There is another point in connection with the purification of the City by drainage, which is well worthy of consideration; it is the general ventilation of dwelling houses or streets, for the purpose of introducing currents of pure air, or of permitting the escape of [PAGE 19] that which is vitiated. This is a matter of great importance in considering the hygiene of the City. Too little care is taken in the erection of tenements especially for the poorer classes, to secure the access of a free current of air to their residences, by raising dwellings in the form of narrow confined buildings, crowded into obscure courts or confined alleys, calculated to pack together twice the number of human beings that should be collected in any given space. The evil influences of this pernicious system affects cleanliness of habits, and with it, general health, to a degree but little estimated. When we consider that air is more necessary to life than food, that without a due supply of this first want of our nature, no food, however excellent and abundant in quality and quantity, can sustain health and strength, and that respiration in a large bulk of air, is next in importance to breathing a pure air, because it is necessary to the perfect performance of this function, that the air should enter into the lungs with a certain degree of force. And when we consider that in a large town with narrow streets, with still narrower alleys, close courts, &c., it is obvious that every circumstance is combined to vitiate the air, to prevent the escape of noxious gases, and to present what little respirable air remains in the form in which it is least fitted to answer the Purposes of respiration." This is the testimony of a reputable physician,--and it may be added that a continued nauseous effluvia, is adverse to that free and full inspiration on which this authority places so much reliance for sound health.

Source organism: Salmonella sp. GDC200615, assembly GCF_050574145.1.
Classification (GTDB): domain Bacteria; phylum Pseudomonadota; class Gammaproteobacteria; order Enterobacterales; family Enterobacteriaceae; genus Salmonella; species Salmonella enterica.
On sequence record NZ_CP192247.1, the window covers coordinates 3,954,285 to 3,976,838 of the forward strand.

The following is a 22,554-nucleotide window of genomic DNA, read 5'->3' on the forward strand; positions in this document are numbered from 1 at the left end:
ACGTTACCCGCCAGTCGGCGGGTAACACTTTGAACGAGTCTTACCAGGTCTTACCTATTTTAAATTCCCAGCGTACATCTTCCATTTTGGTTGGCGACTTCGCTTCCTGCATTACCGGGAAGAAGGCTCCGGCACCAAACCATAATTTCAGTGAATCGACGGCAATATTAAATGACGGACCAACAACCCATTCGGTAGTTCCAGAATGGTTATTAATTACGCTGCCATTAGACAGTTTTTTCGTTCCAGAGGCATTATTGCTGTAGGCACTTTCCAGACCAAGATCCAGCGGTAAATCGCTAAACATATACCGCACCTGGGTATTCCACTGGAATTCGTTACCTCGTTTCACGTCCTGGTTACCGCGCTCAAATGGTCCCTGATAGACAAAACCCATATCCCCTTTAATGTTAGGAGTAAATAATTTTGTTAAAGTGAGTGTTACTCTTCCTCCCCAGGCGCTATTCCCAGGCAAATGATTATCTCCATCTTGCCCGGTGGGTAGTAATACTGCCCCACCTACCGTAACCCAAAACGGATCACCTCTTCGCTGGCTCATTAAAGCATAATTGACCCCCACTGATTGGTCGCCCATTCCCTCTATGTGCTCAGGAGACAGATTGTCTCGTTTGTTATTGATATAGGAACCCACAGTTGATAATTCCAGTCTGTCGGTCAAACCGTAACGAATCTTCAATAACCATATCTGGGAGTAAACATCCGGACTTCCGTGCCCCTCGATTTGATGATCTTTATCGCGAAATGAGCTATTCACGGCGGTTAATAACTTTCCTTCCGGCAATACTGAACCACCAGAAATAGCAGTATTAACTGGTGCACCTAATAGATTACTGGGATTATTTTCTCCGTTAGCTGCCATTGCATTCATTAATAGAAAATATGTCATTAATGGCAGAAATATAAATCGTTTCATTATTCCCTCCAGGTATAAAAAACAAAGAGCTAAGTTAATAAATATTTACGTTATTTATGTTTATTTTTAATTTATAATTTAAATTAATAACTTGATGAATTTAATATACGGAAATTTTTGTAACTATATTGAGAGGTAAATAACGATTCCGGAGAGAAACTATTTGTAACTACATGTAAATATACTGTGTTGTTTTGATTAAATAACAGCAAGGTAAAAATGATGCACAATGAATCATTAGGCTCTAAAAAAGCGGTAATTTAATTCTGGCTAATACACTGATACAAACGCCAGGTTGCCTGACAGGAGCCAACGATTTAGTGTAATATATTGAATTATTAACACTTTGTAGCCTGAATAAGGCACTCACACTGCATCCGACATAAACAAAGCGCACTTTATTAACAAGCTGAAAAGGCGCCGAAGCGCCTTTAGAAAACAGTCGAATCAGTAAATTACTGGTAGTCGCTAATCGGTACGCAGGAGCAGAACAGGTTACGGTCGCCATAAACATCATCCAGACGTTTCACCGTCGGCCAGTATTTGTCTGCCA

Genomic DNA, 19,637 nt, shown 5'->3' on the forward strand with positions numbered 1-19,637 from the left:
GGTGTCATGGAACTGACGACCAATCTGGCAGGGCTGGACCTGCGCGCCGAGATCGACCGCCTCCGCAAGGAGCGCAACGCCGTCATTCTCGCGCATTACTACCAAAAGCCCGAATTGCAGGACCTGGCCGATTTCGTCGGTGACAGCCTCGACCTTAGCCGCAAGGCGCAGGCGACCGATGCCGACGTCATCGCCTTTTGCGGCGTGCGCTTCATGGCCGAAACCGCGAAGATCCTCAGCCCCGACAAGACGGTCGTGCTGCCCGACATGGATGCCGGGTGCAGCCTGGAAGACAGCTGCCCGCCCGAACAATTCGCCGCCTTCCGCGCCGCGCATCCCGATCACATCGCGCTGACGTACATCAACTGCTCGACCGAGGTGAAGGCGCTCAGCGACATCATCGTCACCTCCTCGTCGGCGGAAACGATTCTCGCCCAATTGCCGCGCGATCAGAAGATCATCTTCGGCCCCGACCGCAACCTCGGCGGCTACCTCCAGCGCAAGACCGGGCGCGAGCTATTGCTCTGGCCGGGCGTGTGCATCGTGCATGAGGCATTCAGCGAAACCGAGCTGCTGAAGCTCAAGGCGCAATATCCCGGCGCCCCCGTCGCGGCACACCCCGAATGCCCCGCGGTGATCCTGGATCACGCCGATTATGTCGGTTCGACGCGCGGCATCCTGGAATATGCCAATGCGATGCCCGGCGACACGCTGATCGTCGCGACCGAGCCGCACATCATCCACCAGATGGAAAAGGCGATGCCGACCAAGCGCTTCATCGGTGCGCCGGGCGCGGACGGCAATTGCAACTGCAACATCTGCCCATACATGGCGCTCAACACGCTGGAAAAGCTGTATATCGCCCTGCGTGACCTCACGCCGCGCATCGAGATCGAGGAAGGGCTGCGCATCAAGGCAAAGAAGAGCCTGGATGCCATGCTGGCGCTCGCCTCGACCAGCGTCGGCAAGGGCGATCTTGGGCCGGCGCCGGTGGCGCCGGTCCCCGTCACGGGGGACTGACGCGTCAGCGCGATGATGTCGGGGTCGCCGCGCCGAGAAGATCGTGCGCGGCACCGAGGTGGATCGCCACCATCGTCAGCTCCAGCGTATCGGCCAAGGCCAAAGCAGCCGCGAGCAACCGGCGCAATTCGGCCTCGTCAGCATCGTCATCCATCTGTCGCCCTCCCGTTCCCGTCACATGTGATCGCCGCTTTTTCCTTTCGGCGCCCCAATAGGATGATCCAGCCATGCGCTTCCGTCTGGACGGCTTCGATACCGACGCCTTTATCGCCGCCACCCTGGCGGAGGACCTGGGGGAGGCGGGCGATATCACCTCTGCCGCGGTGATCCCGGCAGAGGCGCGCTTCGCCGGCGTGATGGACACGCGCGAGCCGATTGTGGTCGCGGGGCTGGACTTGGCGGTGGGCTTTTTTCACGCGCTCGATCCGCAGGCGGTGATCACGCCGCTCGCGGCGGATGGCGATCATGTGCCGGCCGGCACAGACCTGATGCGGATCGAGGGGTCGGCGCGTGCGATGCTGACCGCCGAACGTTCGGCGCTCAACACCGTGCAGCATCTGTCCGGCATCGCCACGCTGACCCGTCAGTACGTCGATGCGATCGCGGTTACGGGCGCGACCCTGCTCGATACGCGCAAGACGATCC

[PAGE 20]